Avian flu threat intensifies need for preparedness (IDSA annual meeting)

It's only a matter of time before there's a pandemic of something.

By Amy Snow Landa — Posted Nov. 21, 2005

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Amid the growing international focus on vaccines and antiviral stockpiles to combat a predicted flu pandemic, a top global health official is underscoring the critical role to be played by doctors and nurses on the front lines of health care delivery.

Pharmaceutical interventions will be essential, but they aren't going to solve the problem on their own, according to Klaus Stohr, PhD, head of the World Health Organization's Global Influenza Programme.

"In the end, the effectiveness of the intervention all depends upon the physician, the hospital, the nurse and the technical equipment available at the local level," he said in a speech delivered at the Infectious Diseases Society of America's annual meeting Oct. 6-9 in San Francisco.

Although drugmakers are ramping up production capacity and nations are scrambling to stockpile the antiviral drug Tamiflu (oseltamivir), there simply will not be enough vaccine and drugs for everyone who needs them, Dr. Stohr warned. "We believe that if a pandemic comes, there will be a significant dependence on primary health care and hospital services for symptomatic treatment."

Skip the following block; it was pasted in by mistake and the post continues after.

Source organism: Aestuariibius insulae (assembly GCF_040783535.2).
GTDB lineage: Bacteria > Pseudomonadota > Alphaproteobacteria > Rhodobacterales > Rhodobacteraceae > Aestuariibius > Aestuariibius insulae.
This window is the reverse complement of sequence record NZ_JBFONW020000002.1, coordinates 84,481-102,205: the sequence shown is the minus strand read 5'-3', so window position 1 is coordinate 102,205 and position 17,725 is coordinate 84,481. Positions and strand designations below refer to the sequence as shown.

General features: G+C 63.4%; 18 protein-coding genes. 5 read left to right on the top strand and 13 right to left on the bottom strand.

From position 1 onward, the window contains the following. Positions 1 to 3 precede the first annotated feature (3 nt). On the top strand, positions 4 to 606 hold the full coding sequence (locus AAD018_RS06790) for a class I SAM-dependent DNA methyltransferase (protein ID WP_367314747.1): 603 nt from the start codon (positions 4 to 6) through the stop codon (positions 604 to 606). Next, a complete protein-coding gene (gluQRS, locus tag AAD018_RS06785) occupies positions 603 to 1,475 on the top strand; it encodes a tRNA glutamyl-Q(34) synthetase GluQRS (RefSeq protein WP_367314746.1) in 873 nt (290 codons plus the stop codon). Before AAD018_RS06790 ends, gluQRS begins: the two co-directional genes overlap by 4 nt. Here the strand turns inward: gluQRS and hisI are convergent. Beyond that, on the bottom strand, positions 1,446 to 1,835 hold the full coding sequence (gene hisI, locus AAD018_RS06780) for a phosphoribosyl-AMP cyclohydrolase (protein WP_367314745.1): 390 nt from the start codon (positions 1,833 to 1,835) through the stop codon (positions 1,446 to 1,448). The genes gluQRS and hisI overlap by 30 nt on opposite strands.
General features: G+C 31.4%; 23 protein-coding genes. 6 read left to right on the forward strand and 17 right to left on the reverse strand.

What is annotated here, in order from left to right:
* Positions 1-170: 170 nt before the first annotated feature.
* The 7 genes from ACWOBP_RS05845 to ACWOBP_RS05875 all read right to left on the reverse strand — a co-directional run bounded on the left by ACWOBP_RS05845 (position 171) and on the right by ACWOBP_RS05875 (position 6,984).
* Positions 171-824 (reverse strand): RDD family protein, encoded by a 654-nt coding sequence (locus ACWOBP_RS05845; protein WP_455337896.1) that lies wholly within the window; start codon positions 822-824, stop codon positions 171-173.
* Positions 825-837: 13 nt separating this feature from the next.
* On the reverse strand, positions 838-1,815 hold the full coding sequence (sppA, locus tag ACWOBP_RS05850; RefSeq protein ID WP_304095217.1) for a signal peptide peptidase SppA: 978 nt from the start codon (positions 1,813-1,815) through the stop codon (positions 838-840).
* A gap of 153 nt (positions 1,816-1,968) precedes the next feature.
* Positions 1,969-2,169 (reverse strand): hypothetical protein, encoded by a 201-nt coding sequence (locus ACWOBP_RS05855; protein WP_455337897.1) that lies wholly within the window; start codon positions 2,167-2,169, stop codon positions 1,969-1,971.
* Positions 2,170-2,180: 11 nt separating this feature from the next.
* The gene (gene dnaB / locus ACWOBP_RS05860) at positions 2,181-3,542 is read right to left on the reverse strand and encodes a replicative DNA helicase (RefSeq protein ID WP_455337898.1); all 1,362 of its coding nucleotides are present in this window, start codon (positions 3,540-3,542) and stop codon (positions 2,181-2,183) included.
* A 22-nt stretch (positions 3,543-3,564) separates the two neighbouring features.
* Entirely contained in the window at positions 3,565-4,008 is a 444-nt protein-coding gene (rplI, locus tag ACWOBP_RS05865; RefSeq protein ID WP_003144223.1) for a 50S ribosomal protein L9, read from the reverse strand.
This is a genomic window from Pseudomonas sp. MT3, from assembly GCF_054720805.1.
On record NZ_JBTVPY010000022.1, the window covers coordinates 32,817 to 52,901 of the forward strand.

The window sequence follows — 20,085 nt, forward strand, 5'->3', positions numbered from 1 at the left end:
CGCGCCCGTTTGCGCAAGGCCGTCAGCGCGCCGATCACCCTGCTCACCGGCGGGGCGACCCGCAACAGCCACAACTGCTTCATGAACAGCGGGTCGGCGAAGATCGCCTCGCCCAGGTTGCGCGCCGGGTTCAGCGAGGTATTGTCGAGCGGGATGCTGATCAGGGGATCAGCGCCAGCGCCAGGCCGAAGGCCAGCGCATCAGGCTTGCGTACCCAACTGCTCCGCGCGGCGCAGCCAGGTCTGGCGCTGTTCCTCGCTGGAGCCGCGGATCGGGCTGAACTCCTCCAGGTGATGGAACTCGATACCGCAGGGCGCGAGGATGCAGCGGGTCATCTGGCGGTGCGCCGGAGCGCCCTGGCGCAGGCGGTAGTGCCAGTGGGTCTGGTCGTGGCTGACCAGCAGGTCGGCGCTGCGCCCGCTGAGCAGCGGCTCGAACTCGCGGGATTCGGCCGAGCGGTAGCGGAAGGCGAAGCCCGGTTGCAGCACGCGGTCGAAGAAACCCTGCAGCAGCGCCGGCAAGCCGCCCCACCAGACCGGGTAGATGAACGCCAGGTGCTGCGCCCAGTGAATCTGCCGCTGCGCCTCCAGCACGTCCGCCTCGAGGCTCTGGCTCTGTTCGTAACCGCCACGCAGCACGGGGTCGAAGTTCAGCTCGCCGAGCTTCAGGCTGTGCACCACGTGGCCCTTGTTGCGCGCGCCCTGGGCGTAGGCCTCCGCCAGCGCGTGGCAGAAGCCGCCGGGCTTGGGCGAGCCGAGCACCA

There also will be a heavy reliance on nonpharmaceutical interventions, such as quarantines, voluntary home stays and protective face masks to prevent the spread of infection, he said. "These barriers will be the ones to slow down the spread and help reduce morbidity and mortality."

Dr. Stohr's remarks at the IDSA meeting coincided with published reports that the deadly Spanish flu pandemic of 1918-19 first developed in birds and was similar to today's H5N1 avian flu virus, raising fears among national and international policy-makers that H5N1, like the earlier strain, could turn into a global human pandemic. Discoveries that the avian flu virus now has spread beyond Asia and as far as Turkey, Romania and Macedonia also have increased anxiety levels.

These and other developments suggest that H5N1 is accelerating its potential to cause an influenza pandemic, Dr. Stohr said. The virus is not just expanding its geographic reach, "it's increasing its pathogenicity."

By late October, global health officials feared that the deadly virus would jump next to East Africa, where countries are almost completely unprepared to control outbreaks. The virus also appeared to be flaring up again in Asia, where Thailand reported in October its first human cases of H5N1 in more than a year. So far, human cases of H5N1 infections remain limited to four countries in Southeast Asia, where the virus has caused at least 62 deaths. But experts warn that if the virus mutates into a form that is easily transmissible between humans, it is likely to spread rapidly with devastating consequences.

The need for speed

A significant aspect of avian flu is that its rate of transmission appears to be only two days, said Barry Bloom, PhD, dean of the Harvard University School of Public Health, who also spoke at the IDSA meeting. By contrast, the timeline for SARS was six to eight days.

"When one thinks of bird flu, with a serial interval of two days, I would like to be pre-armed with immunization, if I have a choice, rather than worry about recovering from an infection," Dr. Bloom said. Currently, there is no licensed vaccine that is considered effective in protecting humans from the H5N1 strain.